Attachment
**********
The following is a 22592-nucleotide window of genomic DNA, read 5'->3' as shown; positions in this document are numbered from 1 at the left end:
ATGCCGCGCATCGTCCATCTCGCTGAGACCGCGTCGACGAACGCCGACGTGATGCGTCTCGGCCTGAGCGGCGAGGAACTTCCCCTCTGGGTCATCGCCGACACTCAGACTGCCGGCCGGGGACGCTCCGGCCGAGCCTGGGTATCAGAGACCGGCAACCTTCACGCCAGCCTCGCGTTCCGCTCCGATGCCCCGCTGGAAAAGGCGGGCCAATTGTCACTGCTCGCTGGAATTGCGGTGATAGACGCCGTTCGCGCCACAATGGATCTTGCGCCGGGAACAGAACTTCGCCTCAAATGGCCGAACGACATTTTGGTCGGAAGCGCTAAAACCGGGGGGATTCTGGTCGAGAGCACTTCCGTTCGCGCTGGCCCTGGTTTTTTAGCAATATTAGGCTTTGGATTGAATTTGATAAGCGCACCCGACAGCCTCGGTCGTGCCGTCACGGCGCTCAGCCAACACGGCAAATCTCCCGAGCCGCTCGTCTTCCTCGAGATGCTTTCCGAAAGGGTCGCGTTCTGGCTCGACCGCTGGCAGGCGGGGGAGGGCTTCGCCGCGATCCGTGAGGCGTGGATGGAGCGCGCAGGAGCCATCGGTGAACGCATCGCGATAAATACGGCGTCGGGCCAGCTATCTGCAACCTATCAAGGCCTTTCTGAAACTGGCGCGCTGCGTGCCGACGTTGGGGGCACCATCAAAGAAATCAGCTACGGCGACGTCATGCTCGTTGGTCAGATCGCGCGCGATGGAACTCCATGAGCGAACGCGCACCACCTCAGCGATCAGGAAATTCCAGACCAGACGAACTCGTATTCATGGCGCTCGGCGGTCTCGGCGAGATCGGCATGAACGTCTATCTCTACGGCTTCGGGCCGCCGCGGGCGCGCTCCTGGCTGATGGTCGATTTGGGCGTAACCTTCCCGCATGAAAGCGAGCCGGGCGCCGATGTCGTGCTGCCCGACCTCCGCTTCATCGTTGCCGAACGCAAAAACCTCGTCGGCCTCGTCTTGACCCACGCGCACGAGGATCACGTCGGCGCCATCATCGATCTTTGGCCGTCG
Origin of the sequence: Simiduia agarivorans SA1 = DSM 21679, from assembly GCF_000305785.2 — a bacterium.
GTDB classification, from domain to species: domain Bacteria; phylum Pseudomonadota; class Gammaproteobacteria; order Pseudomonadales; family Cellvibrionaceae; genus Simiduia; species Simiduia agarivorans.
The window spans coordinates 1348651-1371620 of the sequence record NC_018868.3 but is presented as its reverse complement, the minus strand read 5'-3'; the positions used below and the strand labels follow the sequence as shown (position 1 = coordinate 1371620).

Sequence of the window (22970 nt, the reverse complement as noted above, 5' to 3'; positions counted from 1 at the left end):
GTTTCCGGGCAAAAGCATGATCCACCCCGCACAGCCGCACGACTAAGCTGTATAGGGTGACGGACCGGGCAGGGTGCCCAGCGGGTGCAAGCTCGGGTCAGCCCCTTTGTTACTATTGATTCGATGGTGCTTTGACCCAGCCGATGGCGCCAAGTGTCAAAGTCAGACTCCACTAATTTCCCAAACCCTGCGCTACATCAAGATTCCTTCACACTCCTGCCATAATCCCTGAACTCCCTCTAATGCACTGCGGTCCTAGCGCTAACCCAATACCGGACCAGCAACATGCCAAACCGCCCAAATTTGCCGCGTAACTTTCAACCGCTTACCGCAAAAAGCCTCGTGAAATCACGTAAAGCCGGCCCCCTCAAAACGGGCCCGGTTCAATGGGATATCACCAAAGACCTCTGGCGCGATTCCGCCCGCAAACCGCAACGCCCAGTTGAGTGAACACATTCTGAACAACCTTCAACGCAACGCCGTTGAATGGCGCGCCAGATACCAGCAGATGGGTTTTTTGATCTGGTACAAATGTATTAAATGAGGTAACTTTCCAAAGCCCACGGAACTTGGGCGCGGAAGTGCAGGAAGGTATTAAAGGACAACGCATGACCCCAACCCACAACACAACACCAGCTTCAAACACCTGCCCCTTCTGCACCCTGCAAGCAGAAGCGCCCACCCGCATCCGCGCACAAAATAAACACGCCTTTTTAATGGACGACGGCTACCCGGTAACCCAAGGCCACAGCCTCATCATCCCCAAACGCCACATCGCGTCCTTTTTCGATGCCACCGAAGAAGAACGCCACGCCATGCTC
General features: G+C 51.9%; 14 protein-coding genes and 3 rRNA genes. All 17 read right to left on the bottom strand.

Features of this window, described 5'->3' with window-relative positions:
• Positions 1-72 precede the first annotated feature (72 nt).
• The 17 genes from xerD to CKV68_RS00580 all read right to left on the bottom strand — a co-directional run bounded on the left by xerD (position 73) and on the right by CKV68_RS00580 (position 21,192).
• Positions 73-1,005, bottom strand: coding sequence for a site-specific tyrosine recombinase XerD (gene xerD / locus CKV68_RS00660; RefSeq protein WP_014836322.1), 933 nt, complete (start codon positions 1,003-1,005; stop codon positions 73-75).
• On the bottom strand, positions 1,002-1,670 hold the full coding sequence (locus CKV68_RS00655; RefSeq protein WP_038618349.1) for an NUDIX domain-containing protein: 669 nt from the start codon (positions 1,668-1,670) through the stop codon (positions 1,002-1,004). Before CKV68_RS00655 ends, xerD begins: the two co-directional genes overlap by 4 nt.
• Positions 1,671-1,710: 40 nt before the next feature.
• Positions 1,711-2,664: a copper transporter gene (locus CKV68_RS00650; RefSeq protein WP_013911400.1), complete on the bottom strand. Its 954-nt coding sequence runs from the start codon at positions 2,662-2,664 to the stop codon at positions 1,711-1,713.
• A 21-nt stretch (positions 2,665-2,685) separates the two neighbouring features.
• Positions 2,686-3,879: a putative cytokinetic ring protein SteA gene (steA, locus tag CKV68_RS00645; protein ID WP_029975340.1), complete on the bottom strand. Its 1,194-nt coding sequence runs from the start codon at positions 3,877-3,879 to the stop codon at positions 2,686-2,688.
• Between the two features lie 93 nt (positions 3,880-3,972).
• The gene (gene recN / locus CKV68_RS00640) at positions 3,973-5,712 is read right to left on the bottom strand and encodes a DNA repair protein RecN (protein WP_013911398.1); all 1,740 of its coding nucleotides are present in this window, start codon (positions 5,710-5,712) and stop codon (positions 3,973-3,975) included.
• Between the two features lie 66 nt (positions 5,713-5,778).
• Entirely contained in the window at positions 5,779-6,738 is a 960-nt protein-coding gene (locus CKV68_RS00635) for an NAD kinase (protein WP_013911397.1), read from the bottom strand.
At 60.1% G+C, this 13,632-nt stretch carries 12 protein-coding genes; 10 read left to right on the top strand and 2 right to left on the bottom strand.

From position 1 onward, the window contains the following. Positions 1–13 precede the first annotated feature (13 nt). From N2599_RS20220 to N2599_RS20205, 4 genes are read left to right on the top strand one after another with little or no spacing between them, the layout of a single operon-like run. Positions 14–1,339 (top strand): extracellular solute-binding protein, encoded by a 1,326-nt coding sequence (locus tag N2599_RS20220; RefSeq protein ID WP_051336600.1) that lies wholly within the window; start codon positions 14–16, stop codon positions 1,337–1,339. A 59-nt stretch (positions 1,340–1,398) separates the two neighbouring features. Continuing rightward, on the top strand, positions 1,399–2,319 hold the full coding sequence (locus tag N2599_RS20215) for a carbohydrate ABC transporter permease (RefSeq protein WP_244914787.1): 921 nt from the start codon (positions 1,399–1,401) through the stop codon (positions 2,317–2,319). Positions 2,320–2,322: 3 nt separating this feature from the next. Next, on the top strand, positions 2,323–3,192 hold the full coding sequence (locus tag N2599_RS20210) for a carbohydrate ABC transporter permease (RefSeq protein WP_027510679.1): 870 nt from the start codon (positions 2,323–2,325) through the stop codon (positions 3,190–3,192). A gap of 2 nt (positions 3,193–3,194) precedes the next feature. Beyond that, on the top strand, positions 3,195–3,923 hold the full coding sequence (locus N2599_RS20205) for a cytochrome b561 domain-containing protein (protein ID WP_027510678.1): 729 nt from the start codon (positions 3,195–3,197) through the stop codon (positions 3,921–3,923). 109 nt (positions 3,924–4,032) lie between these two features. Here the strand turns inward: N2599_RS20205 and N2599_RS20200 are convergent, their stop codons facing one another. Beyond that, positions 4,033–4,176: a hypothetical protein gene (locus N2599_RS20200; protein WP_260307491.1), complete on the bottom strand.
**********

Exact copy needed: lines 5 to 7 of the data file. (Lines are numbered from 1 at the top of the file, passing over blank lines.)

The window spans coordinates 1348651-1371620 of the sequence record NC_018868.3 but is presented as its reverse complement, the minus strand read 5'-3'; the positions used below and the strand labels follow the sequence as shown (position 1 = coordinate 1371620).

Sequence of the window (22970 nt, the reverse complement as noted above, 5' to 3'; positions counted from 1 at the left end):
GTTTCCGGGCAAAAGCATGATCCACCCCGCACAGCCGCACGACTAAGCTGTATAGGGTGACGGACCGGGCAGGGTGCCCAGCGGGTGCAAGCTCGGGTCAGCCCCTTTGTTACTATTGATTCGATGGTGCTTTGACCCAGCCGATGGCGCCAAGTGTCAAAGTCAGACTCCACTAATTTCCCAAACCCTGCGCTACATCAAGATTCCTTCACACTCCTGCCATAATCCCTGAACTCCCTCTAATGCACTGCGGTCCTAGCGCTAACCCAATACCGGACCAGCAACATGCCAAACCGCCCAAATTTGCCGCGTAACTTTCAACCGCTTACCGCAAAAAGCCTCGTGAAATCACGTAAAGCCGGCCCCCTCAAAACGGGCCCGGTTCAATGGGATATCACCAAAGACCTCTGGCGCGATTCCGCCCGCAAACCGCAACGCCCAGTTGAGTGAACACATTCTGAACAACCTTCAACGCAACGCCGTTGAATGGCGCGCCAGATACCAGCAGATGGGTTTTTTGATCTGGTACAAATGTATTAAATGAGGTAACTTTCCAAAGCCCACGGAACTTGGGCGCGGAAGTGCAGGAAGGTATTAAAGGACAACGCATGACCCCAACCCACAACACAACACCAGCTTCAAACACCTGCCCCTTCTGCACCCTGCAAGCAGAAGCGCCCACCCGCATCCGCGCACAAAATAAACACGCCTTTTTAATGGACGACGGCTACCCGGTAACCCAAGGCCACAGCCTCATCATCCCCAAACGCCACATCGCGTCCTTTTTCGATGCCACCGAAGAAGAACGCCACGCCATGCTC